A more sophisticated system of evaluating petroleum accumulations was adopted in 2007 by the Society of Petroleum Engineers (SPE), World Petroleum Council (WPC), American Association of Petroleum Geologists (AAPG), and Society of Petroleum Evaluation Engineers (SPEE). It incorporates the 1997 definitions for reserves, but adds categories for contingent resources and prospective resources.
Contingent resources are those quantities of petroleum estimated, as of a given date, to be potentially recoverable from known accumulations, but the applied project(s) are not yet considered mature enough for commercial development due to one or more contingencies. Contingent resources may include, for example, projects for which there are currently no viable markets, or where commercial recovery is dependent on technology under development, or where evaluation of the accumulation is insufficient to clearly assess commerciality.
Prospective resources are those quantities of petroleum estimated, as of a given date, to be potentially recoverable from undiscovered accumulations by application of future development projects. Prospective resources have both an associated chance of discovery and a chance of development.
The United States Geological Survey uses the terms technically and economically recoverable resources when making its petroleum resource assessments. Technically recoverable resources represent that proportion of assessed in-place petroleum that may be recoverable using current recovery technology, without regard to cost. Economically recoverable resources are technically recoverable petroleum for which the costs of discovery, development, production, and transport, including a return to capital, can be recovered at a given market price.
Unconventional resources exist in petroleum accumulations that are pervasive throughout a large area. Examples include extra heavy oil, natural bitumen, and oil shale deposits. Unlike Conventional resources, in which the petroleum is recovered through wellbores and typically requires minimal processing prior to sale, unconventional resources require specialized extraction technology to produce. For example, steam and/or solvents are used to mobilize bitumen for in-situ recovery. Moreover, the extracted petroleum may require significant processing prior to sale (e.g. bitumen upgraders). The total amount of unconventional oil resources in the world considerably exceeds the amount of conventional oil reserves, but are much more difficult and expensive to develop.
The amount of oil in a subsurface reservoir is called Oil in place (OIP). Only a fraction of this oil can be recovered from a reservoir. This fraction is called the recovery factor. The portion that can be recovered is considered to be a reserve. The portion that is not recoverable is not included unless and until methods are implemented to produce it.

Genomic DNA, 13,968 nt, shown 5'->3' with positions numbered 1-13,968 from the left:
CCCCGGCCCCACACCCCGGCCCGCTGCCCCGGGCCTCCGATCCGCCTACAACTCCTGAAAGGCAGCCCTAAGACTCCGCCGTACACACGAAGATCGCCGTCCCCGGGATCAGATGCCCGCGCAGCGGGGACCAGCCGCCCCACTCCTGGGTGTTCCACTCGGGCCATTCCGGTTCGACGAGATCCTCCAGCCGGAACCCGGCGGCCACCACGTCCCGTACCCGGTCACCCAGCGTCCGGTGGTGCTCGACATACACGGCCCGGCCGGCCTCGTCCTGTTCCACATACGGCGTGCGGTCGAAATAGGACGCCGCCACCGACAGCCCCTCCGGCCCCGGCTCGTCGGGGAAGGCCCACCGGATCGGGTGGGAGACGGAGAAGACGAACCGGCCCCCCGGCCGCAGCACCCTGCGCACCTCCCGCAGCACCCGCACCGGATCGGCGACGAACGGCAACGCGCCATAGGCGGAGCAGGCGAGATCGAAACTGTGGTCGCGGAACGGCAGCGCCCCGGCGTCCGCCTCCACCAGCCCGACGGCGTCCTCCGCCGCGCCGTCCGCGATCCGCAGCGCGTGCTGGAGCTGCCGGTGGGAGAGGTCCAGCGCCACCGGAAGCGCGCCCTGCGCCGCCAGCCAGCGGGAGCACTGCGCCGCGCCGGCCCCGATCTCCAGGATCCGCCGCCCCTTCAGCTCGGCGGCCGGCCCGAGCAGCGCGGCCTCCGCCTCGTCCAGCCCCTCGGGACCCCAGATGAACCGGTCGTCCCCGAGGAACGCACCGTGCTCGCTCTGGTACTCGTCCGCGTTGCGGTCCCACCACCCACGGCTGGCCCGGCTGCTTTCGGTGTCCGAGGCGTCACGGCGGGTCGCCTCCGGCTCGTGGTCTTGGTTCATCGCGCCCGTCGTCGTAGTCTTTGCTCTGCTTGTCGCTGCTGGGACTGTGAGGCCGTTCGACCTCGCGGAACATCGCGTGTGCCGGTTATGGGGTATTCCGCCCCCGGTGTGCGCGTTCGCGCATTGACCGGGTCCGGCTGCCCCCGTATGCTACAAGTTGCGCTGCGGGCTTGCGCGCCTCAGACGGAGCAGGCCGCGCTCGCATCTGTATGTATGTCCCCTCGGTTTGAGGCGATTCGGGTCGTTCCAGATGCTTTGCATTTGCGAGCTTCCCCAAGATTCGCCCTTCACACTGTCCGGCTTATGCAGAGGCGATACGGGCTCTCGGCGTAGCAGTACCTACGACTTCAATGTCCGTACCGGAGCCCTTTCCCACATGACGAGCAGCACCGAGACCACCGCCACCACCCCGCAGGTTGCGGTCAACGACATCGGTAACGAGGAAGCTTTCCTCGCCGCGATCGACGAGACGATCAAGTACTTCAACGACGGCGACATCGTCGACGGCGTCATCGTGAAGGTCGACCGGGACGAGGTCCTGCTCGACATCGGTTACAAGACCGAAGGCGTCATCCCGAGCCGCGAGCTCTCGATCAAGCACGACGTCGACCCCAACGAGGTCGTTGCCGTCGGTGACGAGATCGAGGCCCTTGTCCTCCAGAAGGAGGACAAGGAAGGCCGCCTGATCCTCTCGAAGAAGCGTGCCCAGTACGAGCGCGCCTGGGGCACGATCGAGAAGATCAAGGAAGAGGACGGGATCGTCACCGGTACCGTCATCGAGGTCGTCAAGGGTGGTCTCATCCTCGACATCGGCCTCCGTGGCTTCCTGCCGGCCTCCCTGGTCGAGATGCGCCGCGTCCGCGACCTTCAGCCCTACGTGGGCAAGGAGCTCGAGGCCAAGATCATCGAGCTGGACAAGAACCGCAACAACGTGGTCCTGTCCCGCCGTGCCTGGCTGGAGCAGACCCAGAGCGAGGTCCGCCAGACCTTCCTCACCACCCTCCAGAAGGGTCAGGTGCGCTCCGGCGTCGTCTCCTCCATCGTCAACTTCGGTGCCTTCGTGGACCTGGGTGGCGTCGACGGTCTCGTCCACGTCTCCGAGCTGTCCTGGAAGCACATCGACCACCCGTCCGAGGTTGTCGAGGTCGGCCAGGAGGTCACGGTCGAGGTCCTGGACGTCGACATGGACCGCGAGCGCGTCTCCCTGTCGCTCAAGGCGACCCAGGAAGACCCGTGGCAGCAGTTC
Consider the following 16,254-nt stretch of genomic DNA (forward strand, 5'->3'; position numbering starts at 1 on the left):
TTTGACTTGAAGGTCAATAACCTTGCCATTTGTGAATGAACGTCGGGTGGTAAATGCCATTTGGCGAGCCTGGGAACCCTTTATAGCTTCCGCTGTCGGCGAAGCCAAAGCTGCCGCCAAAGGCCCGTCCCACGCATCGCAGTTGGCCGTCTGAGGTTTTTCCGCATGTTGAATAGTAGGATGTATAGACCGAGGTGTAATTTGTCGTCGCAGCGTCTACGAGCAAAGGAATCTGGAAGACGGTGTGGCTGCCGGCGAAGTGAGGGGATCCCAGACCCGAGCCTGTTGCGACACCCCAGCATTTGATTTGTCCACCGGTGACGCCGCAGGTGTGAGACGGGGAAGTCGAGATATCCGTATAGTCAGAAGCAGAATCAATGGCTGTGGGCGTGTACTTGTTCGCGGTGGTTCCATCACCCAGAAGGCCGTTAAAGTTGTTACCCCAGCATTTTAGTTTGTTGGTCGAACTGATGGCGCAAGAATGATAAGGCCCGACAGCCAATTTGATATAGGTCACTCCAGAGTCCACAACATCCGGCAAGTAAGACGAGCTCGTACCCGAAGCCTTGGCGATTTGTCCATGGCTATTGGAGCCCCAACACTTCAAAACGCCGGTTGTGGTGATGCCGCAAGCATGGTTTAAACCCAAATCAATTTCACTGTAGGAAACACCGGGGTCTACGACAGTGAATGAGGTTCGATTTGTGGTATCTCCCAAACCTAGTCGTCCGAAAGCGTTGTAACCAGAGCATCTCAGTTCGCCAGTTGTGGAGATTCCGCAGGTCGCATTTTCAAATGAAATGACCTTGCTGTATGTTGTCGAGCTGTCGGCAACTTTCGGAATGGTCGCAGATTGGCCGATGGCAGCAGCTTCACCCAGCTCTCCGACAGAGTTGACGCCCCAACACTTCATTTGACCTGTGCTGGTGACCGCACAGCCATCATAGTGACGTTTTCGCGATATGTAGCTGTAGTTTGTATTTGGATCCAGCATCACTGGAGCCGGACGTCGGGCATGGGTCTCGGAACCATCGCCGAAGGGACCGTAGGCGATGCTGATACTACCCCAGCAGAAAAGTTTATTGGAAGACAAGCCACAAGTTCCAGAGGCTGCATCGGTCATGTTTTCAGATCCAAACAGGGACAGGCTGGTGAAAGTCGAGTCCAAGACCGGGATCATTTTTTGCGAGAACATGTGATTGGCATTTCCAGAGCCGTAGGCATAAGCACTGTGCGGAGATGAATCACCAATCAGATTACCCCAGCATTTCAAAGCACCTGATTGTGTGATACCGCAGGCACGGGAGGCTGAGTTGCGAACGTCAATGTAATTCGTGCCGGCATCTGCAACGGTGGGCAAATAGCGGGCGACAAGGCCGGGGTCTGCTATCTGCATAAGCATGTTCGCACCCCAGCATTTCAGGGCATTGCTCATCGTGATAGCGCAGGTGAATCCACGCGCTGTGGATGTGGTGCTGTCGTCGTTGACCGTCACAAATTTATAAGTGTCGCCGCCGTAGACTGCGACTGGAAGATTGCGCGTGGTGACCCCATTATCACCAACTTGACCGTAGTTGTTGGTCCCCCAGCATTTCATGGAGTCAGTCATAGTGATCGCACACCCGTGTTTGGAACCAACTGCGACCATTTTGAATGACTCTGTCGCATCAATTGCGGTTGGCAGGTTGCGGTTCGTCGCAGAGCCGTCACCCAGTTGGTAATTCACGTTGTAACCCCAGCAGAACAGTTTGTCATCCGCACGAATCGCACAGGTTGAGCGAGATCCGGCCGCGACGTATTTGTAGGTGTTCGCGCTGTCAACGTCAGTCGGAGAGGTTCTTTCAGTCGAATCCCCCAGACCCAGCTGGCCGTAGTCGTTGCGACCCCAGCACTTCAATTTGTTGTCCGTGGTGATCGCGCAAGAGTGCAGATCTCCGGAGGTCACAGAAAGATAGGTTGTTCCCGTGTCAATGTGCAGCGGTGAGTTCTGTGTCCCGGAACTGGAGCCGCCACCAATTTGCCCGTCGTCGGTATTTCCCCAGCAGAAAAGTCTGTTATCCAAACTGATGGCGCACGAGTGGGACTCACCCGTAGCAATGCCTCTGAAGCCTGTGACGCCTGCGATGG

There are a number of different methods of calculating oil reserves. These methods can be grouped into three general categories: volumetric, material balance, and production performance. Each method has its advantages and drawbacks.
Volumetric methods attempt to determine the amount of oil-in-place by using the size of the reservoir as well as the physical properties of its rocks and fluids. Then a recovery factor is assumed, using assumptions from fields with similar characteristics. OIP is multiplied by the recovery factor to arrive at a reserve number. The method is most useful early in the life of the reservoir, before significant production has occurred.
The first step is to calculate the stock tank oil, or oil in place. This calculation is made using the volume of rock containing oil (Bulk Rock Volume, in the USA this is usually in acre-feet), percentage porosity of the rock in the reservoir, percentage water content of that porosity, and the amount of shrinkage that the oil undergoes when brought to the earth's surface.
The recovery factor is the percentage of the oil in place that can be produced from the reservoir. The recovery factor depends on the viscosity of the oil (resistance of the oil to flow), the permeability of the reservoir (ability of oil to flow through the pores in the reservoir rock to the well), and the reservoir drive (what creates and maintain pressure in the field besides pumps).
During the primary recovery stage, reservoir drive comes from a number of natural mechanisms. These include: natural water displacing oil upward into the well, expansion of the natural gas at the top of the reservoir, expansion of gas initially dissolved in the crude oil, and gravity drainage resulting from the movement of oil within the reservoir from the upper to the lower parts where the wells are located. Recovery factor during the primary recovery stage is typically 5-15%.